FIG. 3B is a plan view of the portion of the PCB 300 illustrated in FIG. 3A. The plated through holes 302, 304 extend through the board 310. The sputtered copper layer 308 and plated copper layer 310 are seen on-end. In some embodiments, conductive traces (not shown) extend from plated through holes to form electrical connections with other elements on the PCB 300. In some embodiments, the plated through holes are filled with solder, conductive polymer (e.g., conductive epoxy), or dielectric polymer. Sputtered copper may be excluded from areas that are not desired to be plated by using any of several masking techniques, such as using a lift-off masking technique.

FIG. 3C is a side view of portion of a PCB 330 with plated through holes according to another embodiment. A dielectric barrier layer 331 is formed on the sidewalls of the plated through holes 332, 334. The dielectric barrier layer 331 forms an additional barrier against ionic migration along fibers exposed at the sidewalls of the holes. Using the dielectric barrier layer 331 in combination with the sputtered copper layer 306 allows greater processing variation (e.g., sputtered layer thickness) and greater material selection (e.g., hollow-fiber boards or thicker boards). The dielectric barrier layer 331 is a thin layer of epoxy or polyimide, for example, and is formed by dipping or other suitable application method, and further protects against migration of ions or moisture, which may arise during the electrolytic plating process of the plated copper layer 308, along the fibers in the board.

FIG. 4A is a side view of a portion of a PCB 400 with conductive vias (“blind vias”) 402, 404 according to an embodiment. For purposes of discussion, the term “through hole” is used herein to describe the hole made in the fiber-matrix board, e.g., by mechanical drilling or laser drilling, that is plated to form a plated through hole, or filled to form a conductive via. The wall of the through hole that exposes the fiber ends is called the sidewall of the through hole.

The conductive via 402 has a sputtered copper layer 406 underlying an electrolytic plated copper plug 408. As described above, the sputtered copper layer 406 forms a barrier against ionic intrusion along fibers 412 in the fiber-matrix board material 410 and provides a conductive surface for subsequent electrolytic plating. Using electrolytic copper plating, instead of electroless copper plating, reduces the exposure of the PCB to ions that could form CAFs.

The sidewall of the conductive via 404 has a sloping portion 414, which promotes more uniform deposition of the sputtered copper layer 406, compared to forming a sputtered layer on a vertical sidewall (compare, FIG. 3A). In a particular embodiment, the sidewall slopes at an angle between about thirty degrees and about sixty degrees, as measured relative to a major (planar) surface 415 of the board.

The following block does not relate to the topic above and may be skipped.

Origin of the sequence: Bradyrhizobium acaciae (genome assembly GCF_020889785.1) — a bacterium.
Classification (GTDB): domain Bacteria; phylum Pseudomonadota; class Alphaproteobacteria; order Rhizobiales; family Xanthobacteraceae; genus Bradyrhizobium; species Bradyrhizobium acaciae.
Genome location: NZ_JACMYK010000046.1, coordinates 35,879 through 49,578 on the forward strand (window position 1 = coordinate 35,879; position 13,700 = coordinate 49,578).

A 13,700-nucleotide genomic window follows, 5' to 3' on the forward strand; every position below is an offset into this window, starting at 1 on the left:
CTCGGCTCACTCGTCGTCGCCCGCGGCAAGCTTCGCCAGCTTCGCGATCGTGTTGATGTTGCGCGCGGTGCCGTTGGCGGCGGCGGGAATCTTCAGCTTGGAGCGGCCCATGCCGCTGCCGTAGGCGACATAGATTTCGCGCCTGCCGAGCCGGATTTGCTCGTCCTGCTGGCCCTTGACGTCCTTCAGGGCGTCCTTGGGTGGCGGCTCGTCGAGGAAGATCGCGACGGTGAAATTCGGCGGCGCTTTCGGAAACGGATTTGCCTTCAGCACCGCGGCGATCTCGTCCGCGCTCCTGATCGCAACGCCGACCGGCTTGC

Copper is sputtered on the opposite side 416 of the PCB 400 to form a seed layer for plating copper on both sides 415, 416 of the PCB. In a particular embodiment, the PCB 400 is about thirty microns thick. The relatively thin board and sloping sidewalls result in a relatively uniform sputtered copper layer. In a particular embodiment, the sputtered copper layer 406 is about one micron to about two microns thick. The sputtered copper layer is thicker in alternative embodiments.

FIG. 4B is a plan view of the portion of the PCB 400 illustrated in FIG. 4A. The copper plug 408 and sputtered copper barrier/seed layer 406 are seen on-end.

FIG. 4C is a side view of a portion of a PCB 440 with conductive vias 442, 444 according to an alternative embodiment. A dielectric barrier layer 441 is formed on the sidewall of the via hole and a sputtered copper layer 446 is formed on the dielectric barrier layer 441. Electrolytic copper plating is used to fill the conductive via, forming a copper plug 448. Including the dielectric barrier layer 441 provides enhanced resistance to CAF formation, which is particularly desirable where thin sections 450, 452 of the fiber-matrix board 410 occur, such as in fine-pitch applications. In a particular embodiment, the sections of fiber-matrix board separating the conductive vias is much less than the center-to-center spacing (see, e.g., FIG. 4B), and such thin sections in conventional PCBs are particularly susceptible to CAF formation. Including the dielectric barrier layer 441 allows greater process and material flexibility, as described above in reference to FIG. 3C. The sloped sidewalls of the vias allow dielectric barrier layers to be formed by methods such as sputtering or deposition, as well as dipping. The dielectric barrier layer is not limited to thermosetting polymer materials.